In this assessment, I think Chan is right on. If our lives do not have a marked difference in any way aside from what we do on Sunday morning, perhaps we have some bigger questions to ask ourselves, no? If we were dead but now live, there should be some kind of marked difference in how we live, what we think and how we speak… shouldn’t there? [Read more...]

Book Review: Angels by David Jeremiah

 

It’s really cool to believe in angels. It’s definitely cooler to believe in angels than in Jesus.

They’re everywhere today. Cutesy little figurines in the church merch section of the Christian bookstore. TV shows about guardian angels. In movies, angels are the moody romantic lead, the friendly guide, the likeable and smarmy comedic lead… Heck, a couple weeks back, there was even a movie about humanity having to be saved from God’s wrath (brought by a legion of angels, who possess people as though they were demons) by the archangel, Michael, who has rebelled against God and kills the other angels with machine guns!

Then there’s books. I don’t know about you, but generally when I see a book about angels, I get a little nervous. Usually the only ones I see are by folks like Sylvia Browne and other new age spiritualists.

I say all this to give you a picture of the apprehension I faced when I saw the invite to read Angels by Dr. David Jeremiah. Because I’d never read any of his work before, I decided to give it a shot, uncertain of whether or not it would be beneficial or about as sketchy as a book with fold-out end times charts.

I was pleasantly surprised by what I found. Jeremiah’s book offers a refreshing, helpful look at the topic of angels as he takes readers through the Bible to discover who they are, what they do and why it matters.

Babies in Diapers Don’t Wield Fiery Swords

Jeremiah does not present angels as being huggable, friendly creatures, departed loved ones who now have wings or babies in diapers. Instead, he presents us with the Bible’s far more impressive and terrifying view. [Read more...]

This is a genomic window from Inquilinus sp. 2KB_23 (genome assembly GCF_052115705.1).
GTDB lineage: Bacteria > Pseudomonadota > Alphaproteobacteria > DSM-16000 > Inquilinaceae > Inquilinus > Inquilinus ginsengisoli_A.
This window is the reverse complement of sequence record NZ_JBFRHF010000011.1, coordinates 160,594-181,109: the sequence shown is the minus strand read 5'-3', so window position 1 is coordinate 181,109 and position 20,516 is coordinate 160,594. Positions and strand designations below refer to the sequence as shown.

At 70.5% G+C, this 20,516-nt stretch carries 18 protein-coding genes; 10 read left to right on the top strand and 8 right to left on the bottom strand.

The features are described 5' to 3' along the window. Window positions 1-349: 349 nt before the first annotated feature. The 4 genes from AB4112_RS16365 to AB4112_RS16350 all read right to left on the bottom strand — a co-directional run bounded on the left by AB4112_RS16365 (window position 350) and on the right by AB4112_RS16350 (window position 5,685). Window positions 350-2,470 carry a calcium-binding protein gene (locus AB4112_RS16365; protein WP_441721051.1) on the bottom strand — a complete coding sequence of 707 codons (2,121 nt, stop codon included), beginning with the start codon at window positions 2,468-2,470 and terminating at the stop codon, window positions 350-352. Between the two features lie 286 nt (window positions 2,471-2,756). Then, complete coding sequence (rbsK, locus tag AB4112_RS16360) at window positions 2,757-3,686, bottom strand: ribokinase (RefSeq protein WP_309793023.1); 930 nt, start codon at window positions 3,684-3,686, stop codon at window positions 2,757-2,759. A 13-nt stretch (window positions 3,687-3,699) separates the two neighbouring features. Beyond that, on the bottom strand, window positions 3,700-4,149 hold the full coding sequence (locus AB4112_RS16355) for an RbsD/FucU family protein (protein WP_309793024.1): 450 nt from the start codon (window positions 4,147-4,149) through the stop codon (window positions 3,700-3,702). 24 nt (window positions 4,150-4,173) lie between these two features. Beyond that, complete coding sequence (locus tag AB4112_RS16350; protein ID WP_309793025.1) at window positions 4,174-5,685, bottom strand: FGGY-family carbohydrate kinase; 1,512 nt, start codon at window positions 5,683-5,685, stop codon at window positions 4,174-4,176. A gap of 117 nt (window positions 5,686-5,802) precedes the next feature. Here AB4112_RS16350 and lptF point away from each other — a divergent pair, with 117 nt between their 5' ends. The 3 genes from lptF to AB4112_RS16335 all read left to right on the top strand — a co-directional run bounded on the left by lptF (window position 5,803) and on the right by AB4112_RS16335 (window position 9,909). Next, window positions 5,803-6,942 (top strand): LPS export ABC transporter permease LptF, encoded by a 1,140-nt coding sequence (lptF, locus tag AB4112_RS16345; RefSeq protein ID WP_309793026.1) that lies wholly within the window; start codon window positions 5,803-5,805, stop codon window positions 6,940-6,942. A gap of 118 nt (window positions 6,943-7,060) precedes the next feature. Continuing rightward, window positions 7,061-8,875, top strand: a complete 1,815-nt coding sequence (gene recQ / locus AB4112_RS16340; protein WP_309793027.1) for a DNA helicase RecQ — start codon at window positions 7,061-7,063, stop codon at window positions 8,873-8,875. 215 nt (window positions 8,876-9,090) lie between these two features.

Book Review: God the Holy Trinity

Title: God the Holy Trinity: Reflections on Christian Faith and Practice
Author: Timothy George (editor)
Publisher: Baker Academic

“When I was a student at Harvard Divinity School during the 1970s, one of my teachers published a book entitled God the Problem,” writes Timothy George, contributor and editor of God the Holy Trinity, Reflections on Christian Faith and Practice.

“While reveling in obscurity and complexity may be the delight of some theologians, if there has ever been a genuine ‘problem’ in Christian doctrine, then surely it is how the eternal God can be both One and yet Three at the same time” (p. 9).

Yet, this is exactly what all orthodox Christians confess: that God is both One and Three, who has made Himself known as Father, Son and Holy Spirit. While this doctrine is confusing and wrapped in mystery, it is essential to the Christian faith. [Read more...]

Holy Spirit vs. Holy Scripture

I love a good “Aha!” moment, and reading Jim Belcher’s book, Deep Church (read the review here) gave me more than one.

Consider the idea of the “relational hermeneutic.” (For those who are curious, “hermeneutics” is the technical term for the theory and method of how we interpret Scripture.)

As described Belcher describes it, in a relational hermeneutic “nothing is privileged, not even the Bible, over the community in discovering and living out truth. The Bible is just one of the conversation partners” (p. 145). Basically, truth is determined by the people of God, the Bible and the guidance of the Holy Spirit together in community. [Read more...]

Blogging the Psalms: The Perfect Worshiper

Who is the perfect worshiper of the Lord? Who is worthy of standing before Him?

O Lord, who shall sojourn in your tent?
Who shall dwell on your holy hill?

He who walks blamelessly and does what is right
and speaks truth in his heart;
who does not slander with his tongue
and does no evil to his neighbor,
nor takes up a reproach against his friend;
in whose eyes a vile person is despised,
but who honors those who fear the Lord;
who swears to his own hurt and does not change;
who does not put out his money at interest
and does not take a bribe against the innocent.
He who does these things shall never be moved.

Psalm 15:1-5

[Read more...]

Book Review: In the Beginning, God

Title: In the Beginning, God
Author: Marva J. Dawn
Publisher: IVP Books

“The Bible is all about God,” writes Marva J. Dawn in the opening paragraph of her latest work, In the Beginning, God. “That might seem an overly obvious point with which to begin a book on character formation, but if we consider the mater seriously, we discover that we often read the Bible imagining it is about ourselves.”